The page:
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National Labor Relations Board
May 8, 2020
DECISION AND ORDER
On December 4, 2017, Administrative Law Judge Jeffrey D. Wedekind issued the attached decision. The Respondent filed exceptions, and the General Counsel filed an answering brief.
The National Labor Relations Board has considered the decision and the record in light of the exceptions 1 and brief and has decided to affirm the judge's rulings, findings, and conclusions only to the extent consistent with this Decision and Order.
Prior to May 3, 2016, the Respondent required its employees to sign a mandatory arbitration agreement, entitled Alternative Dispute Resolution Policy (ADRP), which remains binding and enforceable against employees who signed it, including the Charging Party, Isidro Miranda. On October 26, 2016, the Respondent enforced [*2] the ADRP by asserting it as an affirmative defense in litigation brought by the Charging Party against the Respondent in the Superior Court of California of the County of San Francisco.
The ADRP broadly subjects any employment-related dispute between an employee and the Respondent to binding arbitration, but it also specifically provides that employees may bring claims before the National Labor Relations Board. In relevant part, the ADRP provides as follows:
The Alternative Dispute Resolution Policy, which is also set forth in the Employee
Handbook, applies to any employment-related dispute between you and Royal Motor Sales, whether initiated by you or by the Dealership.
1. The Dealership utilizes a system of alternative dispute resolution which involves binding arbitration to resolve all disputes which may arise out of the employment context. Because of the mutual benefits (such as reduced expense and increased efficiency) which private binding arbitration can provide both you and the Dealership, you and the Dealership (collectively referred to as the "parties") both agree that any claim, dispute, and/or controversy that either party may have against one another (including, without limitation, [*3] disputes regarding the employment relationship, trade secrets, unfair competition, compensation, breaks and rest periods, termination, or harassment and claims arising under the Uniform Trade Secrets Act, Civil Rights Act of 1964, Americans With Disabilities Act, Age Discrimination in Employment Act, Family Medical Leave Act, Fair Labor Standards Act, Employee Retirement Income Security Act, and state statutes, if any, addressing the same or similar subject matters, and all other state statutory and common law claims) which would otherwise require or allow resort to any court or other governmental dispute resolution forum between you and the Dealership (or its owners, directors, officers, managers, employees, agents, and parties affiliated with its employee benefit and health plans) arising from, related to, or having any relationship or connection whatsoever with you seeking employment with, employment by, or other association with the Dealership, whether based on tort, contract, statutory, or equitable law, or otherwise, (with the exception of workers compensation and unemployment insurance claims, or any other claims that by law are not resolvable through final and binding arbitration) [*4] shall be submitted to and determined exclusively by binding arbitration. Claims may be brought before an administrative agency but only to the extent applicable law permits access to such an agency notwithstanding the existence of an agreement to arbitrate. Such administrative claims include without limitation claims or charges brought before the Equal Employment Opportunity Commission (www.eeoc. gov), the U.S. Department of Labor (www.dol.gov), or the National Labor Relations Board (www.nlrb.gov). Nothing in this Policy shall be deemed to preclude or excuse a party from bringing an administrative claim before any agency in order to fulfill the party's obligation to exhaust administrative remedies before making a claim in arbitration.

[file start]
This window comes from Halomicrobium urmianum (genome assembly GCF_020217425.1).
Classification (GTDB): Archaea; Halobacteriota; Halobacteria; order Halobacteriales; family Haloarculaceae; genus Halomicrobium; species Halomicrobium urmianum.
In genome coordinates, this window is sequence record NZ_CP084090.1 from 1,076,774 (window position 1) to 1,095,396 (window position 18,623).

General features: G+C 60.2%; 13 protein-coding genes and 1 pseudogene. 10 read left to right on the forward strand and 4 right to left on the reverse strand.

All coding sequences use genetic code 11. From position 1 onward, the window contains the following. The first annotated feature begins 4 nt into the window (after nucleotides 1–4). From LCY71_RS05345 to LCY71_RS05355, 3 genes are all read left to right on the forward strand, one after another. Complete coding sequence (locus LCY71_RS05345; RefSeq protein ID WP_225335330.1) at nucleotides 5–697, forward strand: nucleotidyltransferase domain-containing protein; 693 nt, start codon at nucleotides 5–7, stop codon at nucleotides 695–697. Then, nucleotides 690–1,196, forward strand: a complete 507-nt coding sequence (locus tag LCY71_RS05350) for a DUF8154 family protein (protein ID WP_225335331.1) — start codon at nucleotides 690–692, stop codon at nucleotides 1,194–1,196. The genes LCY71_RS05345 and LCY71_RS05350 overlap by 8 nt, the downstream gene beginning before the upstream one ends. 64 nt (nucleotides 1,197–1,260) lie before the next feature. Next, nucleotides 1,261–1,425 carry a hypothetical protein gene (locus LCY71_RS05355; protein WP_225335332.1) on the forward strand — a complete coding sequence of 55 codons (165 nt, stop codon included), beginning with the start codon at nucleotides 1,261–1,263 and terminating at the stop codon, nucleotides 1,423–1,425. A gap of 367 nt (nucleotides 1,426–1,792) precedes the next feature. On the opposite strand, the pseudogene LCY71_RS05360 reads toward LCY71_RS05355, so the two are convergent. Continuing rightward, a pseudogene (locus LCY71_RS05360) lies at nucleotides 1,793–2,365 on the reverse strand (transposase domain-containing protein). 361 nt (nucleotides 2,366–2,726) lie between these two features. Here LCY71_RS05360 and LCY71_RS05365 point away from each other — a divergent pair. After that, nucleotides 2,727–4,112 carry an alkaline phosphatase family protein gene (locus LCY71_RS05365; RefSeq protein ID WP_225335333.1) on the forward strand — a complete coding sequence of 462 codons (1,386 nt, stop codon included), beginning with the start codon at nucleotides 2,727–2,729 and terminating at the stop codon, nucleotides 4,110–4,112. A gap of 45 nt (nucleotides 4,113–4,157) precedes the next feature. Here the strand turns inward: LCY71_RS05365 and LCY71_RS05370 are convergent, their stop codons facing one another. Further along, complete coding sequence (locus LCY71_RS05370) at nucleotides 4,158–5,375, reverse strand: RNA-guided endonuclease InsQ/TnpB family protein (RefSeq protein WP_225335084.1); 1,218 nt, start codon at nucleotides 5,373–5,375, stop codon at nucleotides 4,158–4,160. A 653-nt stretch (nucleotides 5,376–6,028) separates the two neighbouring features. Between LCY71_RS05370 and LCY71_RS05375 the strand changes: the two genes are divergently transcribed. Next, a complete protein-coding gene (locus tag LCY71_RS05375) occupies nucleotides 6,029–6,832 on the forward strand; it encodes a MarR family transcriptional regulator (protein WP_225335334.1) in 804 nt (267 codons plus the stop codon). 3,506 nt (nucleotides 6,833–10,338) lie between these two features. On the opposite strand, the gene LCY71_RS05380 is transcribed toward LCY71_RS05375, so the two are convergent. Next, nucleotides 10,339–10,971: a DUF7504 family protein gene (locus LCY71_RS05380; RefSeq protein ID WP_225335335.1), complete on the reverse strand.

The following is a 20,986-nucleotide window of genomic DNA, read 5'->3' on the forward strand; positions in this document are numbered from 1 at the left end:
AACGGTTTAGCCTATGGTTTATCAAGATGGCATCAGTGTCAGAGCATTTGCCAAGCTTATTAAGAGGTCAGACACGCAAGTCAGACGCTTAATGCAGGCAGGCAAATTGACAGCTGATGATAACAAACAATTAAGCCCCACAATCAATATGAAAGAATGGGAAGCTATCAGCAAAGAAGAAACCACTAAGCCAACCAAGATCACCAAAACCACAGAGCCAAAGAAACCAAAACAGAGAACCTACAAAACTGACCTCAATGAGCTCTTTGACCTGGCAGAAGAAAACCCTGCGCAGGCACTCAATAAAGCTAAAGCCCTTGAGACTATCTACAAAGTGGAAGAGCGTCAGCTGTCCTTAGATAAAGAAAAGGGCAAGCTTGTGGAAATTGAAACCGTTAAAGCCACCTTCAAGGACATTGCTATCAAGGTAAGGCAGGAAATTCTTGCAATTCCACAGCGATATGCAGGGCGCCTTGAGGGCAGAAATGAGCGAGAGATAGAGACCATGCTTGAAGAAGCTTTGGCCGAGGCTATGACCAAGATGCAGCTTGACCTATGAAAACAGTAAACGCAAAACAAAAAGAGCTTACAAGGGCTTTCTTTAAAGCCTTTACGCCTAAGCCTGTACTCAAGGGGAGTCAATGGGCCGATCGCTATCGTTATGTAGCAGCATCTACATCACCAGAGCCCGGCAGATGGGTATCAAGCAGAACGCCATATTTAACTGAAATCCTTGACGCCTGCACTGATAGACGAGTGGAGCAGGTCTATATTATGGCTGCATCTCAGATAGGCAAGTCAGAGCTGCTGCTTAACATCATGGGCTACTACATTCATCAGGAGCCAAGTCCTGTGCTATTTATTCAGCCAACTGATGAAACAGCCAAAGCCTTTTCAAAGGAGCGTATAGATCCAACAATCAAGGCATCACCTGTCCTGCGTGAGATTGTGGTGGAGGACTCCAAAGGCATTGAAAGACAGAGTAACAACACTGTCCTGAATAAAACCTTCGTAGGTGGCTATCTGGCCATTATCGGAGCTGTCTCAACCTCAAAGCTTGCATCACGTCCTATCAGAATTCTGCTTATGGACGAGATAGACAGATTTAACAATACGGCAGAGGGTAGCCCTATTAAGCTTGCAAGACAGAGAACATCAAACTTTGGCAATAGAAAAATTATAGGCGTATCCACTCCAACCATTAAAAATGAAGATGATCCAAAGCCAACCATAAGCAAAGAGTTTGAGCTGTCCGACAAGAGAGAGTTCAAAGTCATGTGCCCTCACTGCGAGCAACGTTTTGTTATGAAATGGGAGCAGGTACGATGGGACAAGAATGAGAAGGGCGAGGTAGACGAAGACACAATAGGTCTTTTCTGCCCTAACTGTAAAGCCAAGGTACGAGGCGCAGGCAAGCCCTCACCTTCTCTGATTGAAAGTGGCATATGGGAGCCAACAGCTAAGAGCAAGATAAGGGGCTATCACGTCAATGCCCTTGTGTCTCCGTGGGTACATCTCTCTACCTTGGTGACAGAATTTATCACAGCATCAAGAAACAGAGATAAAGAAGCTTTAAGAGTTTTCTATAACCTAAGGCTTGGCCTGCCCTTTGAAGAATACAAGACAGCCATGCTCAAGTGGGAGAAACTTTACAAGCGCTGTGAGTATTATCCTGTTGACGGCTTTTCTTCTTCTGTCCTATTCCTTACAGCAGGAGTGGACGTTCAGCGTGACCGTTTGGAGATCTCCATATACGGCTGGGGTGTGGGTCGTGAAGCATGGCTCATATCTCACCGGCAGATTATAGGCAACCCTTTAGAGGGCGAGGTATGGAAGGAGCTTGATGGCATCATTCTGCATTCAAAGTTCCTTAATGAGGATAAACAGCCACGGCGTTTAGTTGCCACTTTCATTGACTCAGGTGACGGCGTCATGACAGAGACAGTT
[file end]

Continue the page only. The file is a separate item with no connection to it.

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Full case includes Shepard's, Headnotes, Legal Analytics from Lex Machina, and more.
2020 NLRB LEXIS 294 *; 2020-21 NLRB Dec. (CCH) P16,688; 369 NLRB No. 70
Anderson Enterprises, Inc. d/b/a Royal Motor Sales and Isidro Miranda.
Royal Motor Sales, 2017 NLRB LEXIS 584 (N.L.R.B., Dec. 4, 2017)
NOTICE: This opinion is subject to formal revision before publication in the bound volumes of NLRB decisions. Readers are requested to notify the Executive Secretary, National Labor Relations Board, Washington, D.C. 20570, of any typographical or other formal errors so that corrections can be included in the bound volumes.
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